The Shops is proud to partner with Dance 4 Action, and to offer creative physical fitness activities for residents and guests of the Kohala Coast.  Participants are encouraged to wear sneakers, bring a water bottle and towels. The cost of the class is $10 for adults and children are free. Check-in and registration begins at 3:30 p.m., class takes plance 4-5 p.m. at Center Stage.

For more information, contact Ronnie Claveran, 222-7103.

Discover a whole new way to start your Fridays. Kona Historical Society invites the public to its Kona Coffee Living History Farm in Captain Cook, where yoga instructor Elizabeth “Liz” Aschenbrenner guides guests every Friday morning through a series of uplifting stretches, toning poses and peaceful meditations during Yoga On The Farm.

These “drop in” outdoor hatha yoga classes strive to benefit the minds and bodies of beginners and experts alike. Each class, participants greet the sun with sun salutations, as well as enjoy a variety of poses, including the warrior series, cat, cow, downward dog and child’s pose. Aschenbrenner is a certified yoga instructor who has been practicing yoga for more than 20 years. Her style of yoga aims to help you connect with your breath while developing strength, mobility and stability. Her classes are truly accessible to all, regardless of age, body type or fitness level. Still, Aschenbrenner advises participants to first check with their doctor before starting something new, including yoga.

Yoga On The Farm participants practice yoga barefoot and on the farmhouse lawn. Kona Historical Society has a couple of yoga mats for newcomers to use, but if you plan to attend regularly, please consider bringing your own mat. After class, all participants enjoy a complimentary cup of 100 percent Kona coffee.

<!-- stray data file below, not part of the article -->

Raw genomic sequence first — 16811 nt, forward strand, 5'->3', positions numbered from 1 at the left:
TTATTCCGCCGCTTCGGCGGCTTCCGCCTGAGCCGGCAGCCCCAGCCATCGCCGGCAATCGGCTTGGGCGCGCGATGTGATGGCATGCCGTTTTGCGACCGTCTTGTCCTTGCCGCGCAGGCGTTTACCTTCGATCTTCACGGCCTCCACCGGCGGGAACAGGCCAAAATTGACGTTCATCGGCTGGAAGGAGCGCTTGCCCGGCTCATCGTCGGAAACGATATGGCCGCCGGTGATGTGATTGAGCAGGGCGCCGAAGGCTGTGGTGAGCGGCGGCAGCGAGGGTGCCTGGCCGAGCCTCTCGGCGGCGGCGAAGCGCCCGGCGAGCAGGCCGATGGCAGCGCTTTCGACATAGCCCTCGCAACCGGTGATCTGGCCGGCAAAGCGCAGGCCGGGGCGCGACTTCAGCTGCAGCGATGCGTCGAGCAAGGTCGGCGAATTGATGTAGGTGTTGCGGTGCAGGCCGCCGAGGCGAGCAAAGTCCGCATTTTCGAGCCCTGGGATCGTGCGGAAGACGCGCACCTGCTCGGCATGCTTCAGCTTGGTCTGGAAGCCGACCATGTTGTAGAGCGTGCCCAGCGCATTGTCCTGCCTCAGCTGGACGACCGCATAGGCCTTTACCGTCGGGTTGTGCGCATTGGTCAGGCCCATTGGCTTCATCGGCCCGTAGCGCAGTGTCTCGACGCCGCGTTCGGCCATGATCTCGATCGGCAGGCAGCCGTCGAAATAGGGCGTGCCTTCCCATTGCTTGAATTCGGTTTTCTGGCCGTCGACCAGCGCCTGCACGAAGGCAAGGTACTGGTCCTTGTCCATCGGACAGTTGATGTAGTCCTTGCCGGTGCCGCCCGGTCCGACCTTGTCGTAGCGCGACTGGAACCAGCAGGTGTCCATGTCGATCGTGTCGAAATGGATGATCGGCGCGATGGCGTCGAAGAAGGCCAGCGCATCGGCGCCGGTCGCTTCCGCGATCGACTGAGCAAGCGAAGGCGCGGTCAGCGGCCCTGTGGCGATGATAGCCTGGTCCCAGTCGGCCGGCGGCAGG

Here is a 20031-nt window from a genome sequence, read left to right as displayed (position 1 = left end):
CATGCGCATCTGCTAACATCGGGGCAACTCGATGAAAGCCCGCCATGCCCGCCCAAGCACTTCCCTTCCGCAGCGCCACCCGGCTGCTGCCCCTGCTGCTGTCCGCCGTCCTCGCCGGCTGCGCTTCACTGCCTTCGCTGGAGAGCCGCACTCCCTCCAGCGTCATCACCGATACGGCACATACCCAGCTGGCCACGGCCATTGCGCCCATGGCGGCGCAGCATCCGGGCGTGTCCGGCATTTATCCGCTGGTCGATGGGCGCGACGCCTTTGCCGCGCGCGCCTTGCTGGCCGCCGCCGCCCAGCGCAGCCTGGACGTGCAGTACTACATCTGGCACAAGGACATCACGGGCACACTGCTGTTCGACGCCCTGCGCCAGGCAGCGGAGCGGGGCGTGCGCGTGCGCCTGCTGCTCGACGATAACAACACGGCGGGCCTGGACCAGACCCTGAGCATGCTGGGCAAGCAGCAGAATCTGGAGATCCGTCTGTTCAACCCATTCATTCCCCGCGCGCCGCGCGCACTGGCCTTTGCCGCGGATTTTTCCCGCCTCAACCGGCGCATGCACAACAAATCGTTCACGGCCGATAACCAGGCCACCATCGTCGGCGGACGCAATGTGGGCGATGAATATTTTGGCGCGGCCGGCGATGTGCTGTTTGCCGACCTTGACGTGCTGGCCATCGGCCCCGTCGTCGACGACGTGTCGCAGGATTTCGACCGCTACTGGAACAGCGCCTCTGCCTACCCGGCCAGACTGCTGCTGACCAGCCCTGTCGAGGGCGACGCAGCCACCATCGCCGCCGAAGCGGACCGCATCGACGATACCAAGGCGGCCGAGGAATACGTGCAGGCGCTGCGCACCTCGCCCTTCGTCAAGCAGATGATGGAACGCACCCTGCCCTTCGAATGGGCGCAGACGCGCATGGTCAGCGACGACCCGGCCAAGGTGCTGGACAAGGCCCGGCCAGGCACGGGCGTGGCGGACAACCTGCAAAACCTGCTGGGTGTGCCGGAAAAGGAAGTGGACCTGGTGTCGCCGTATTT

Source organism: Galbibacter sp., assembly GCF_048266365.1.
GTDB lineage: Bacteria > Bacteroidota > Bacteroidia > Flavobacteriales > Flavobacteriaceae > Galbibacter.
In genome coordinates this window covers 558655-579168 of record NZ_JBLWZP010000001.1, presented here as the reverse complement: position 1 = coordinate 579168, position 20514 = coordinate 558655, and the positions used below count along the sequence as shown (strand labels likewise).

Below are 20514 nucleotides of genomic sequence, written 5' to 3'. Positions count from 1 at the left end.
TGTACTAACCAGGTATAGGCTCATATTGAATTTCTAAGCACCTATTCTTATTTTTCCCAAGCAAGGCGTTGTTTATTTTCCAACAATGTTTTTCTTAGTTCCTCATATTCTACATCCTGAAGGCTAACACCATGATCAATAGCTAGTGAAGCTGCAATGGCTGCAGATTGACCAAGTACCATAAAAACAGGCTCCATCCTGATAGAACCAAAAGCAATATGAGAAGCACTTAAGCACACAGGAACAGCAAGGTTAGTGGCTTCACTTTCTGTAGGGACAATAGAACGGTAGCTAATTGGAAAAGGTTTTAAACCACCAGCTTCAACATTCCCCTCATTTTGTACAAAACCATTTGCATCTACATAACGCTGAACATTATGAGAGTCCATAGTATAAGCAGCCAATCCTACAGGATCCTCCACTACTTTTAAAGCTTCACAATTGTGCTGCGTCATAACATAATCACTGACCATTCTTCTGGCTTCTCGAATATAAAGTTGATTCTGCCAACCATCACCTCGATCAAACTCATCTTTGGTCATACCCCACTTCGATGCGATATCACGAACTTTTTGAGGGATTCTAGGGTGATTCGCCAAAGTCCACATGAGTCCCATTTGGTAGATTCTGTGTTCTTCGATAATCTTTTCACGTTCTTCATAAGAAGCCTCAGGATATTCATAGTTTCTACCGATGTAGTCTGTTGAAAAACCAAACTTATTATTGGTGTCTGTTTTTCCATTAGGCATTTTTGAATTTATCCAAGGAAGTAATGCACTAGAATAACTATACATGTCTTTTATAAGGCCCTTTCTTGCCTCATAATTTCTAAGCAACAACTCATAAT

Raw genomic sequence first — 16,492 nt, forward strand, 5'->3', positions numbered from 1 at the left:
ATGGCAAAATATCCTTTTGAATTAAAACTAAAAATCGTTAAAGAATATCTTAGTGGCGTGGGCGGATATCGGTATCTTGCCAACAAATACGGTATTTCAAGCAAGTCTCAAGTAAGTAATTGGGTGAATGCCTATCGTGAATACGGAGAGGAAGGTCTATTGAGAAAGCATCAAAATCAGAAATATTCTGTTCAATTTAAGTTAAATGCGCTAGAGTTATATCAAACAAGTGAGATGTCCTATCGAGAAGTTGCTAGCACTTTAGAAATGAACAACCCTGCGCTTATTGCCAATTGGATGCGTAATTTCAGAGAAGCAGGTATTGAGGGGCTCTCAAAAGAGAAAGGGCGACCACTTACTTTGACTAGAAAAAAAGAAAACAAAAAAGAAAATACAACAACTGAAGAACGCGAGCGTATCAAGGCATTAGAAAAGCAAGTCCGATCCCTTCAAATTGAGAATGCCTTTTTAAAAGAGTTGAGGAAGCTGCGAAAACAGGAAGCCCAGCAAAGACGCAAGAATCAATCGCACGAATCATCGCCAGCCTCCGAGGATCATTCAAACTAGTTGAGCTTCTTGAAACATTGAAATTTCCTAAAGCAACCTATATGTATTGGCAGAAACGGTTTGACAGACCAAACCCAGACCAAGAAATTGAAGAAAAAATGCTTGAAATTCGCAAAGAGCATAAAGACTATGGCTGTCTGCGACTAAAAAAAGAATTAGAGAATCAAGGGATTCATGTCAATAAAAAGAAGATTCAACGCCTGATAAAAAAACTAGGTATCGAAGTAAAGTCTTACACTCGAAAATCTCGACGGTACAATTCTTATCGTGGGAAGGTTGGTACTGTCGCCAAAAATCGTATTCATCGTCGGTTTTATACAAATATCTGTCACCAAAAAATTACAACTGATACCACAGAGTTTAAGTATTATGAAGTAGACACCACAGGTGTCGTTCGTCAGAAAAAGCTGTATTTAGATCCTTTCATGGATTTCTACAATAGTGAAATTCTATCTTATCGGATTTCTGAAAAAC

Yoga On The Farm supports Kona Historical Society’s education and outreach efforts. It is a membership benefit and free for all Kona Historical Society members. Classes cost $10 each for nonmembers. Annual Kona Historical Society membership starts at $35 and information is available at www.konahistorical.org/index.php/khs/membership. Reservations are not required to attend Yoga On The Farm.

The Yoga On The Farm schedule for March is as follows:

  • March 3 – from 7:30 to 8:45 a.m.
  • March 10 – from 8 to 9:30 a.m.
  • March 17 – from 8 to 9:30 a.m.
  • March 24 – from 8 to 9:30 a.m.
  • March 31 – from 8 to 9:30 a.m.

The Kona Coffee Living History Farm is located at 82-6199 Mamalahoa Highway in Captain Cook, near mile marker 110. Kona Historical Society is a community-based, 501(c)(3) nonprofit organization and Smithsonian Museum affiliate that has spent the past four decades collecting, preserving and sharing the history of the Kona districts and their rich cultural heritage within Hawaii.

Rep. Tulsi Gabbard Recognized for Pro-Environment Voting Record

Rep. Tulsi Gabbard received a 100% score from the League of Conservation Voters (LCV) for her pro-environment voting record:

“In Hawaiʻi, we know that protecting our ʻāina and caring for our home is more than just a policy discussion, it’s a basic necessity and responsibility. I will continue working to advance Hawaiʻi’s renewable energy initiatives, protect our coral reefs, keep our water, air and oceans clean, fight against invasive species, and support sustainable growth throughout our state and country. We cannot afford to play politics with our environment—it’s too important for our economy, our security, our health, and the future of our planet,” said Rep. Tulsi Gabbard.